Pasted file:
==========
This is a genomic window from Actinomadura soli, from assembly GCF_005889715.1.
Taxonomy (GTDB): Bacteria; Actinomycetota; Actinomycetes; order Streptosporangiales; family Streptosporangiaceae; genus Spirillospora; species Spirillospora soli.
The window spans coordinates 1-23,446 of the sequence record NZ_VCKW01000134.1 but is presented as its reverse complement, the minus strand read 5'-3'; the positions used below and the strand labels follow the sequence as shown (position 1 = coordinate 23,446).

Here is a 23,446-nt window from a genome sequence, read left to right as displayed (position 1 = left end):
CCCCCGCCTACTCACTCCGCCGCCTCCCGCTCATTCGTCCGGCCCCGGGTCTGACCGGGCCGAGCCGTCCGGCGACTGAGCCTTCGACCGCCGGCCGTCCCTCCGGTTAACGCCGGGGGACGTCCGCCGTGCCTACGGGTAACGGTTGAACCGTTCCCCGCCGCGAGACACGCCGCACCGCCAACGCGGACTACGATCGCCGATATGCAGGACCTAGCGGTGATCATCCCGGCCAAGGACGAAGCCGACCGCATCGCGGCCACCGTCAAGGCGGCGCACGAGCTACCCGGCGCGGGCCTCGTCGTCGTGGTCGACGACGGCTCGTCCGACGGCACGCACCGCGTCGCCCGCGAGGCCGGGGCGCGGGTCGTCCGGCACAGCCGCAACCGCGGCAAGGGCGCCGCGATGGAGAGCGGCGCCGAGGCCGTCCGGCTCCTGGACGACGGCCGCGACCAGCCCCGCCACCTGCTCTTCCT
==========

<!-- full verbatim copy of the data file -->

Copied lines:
This is a genomic window from Actinomadura soli, from assembly GCF_005889715.1.
Taxonomy (GTDB): Bacteria; Actinomycetota; Actinomycetes; order Streptosporangiales; family Streptosporangiaceae; genus Spirillospora; species Spirillospora soli.
The window spans coordinates 1-23,446 of the sequence record NZ_VCKW01000134.1 but is presented as its reverse complement, the minus strand read 5'-3'; the positions used below and the strand labels follow the sequence as shown (position 1 = coordinate 23,446).

Here is a 23,446-nt window from a genome sequence, read left to right as displayed (position 1 = left end):
CCCCCGCCTACTCACTCCGCCGCCTCCCGCTCATTCGTCCGGCCCCGGGTCTGACCGGGCCGAGCCGTCCGGCGACTGAGCCTTCGACCGCCGGCCGTCCCTCCGGTTAACGCCGGGGGACGTCCGCCGTGCCTACGGGTAACGGTTGAACCGTTCCCCGCCGCGAGACACGCCGCACCGCCAACGCGGACTACGATCGCCGATATGCAGGACCTAGCGGTGATCATCCCGGCCAAGGACGAAGCCGACCGCATCGCGGCCACCGTCAAGGCGGCGCACGAGCTACCCGGCGCGGGCCTCGTCGTCGTGGTCGACGACGGCTCGTCCGACGGCACGCACCGCGTCGCCCGCGAGGCCGGGGCGCGGGTCGTCCGGCACAGCCGCAACCGCGGCAAGGGCGCCGCGATGGAGAGCGGCGCCGAGGCCGTCCGGCTCCTGGACGACGGCCGCGACCAGCCCCGCCACCTGCTCTTCCT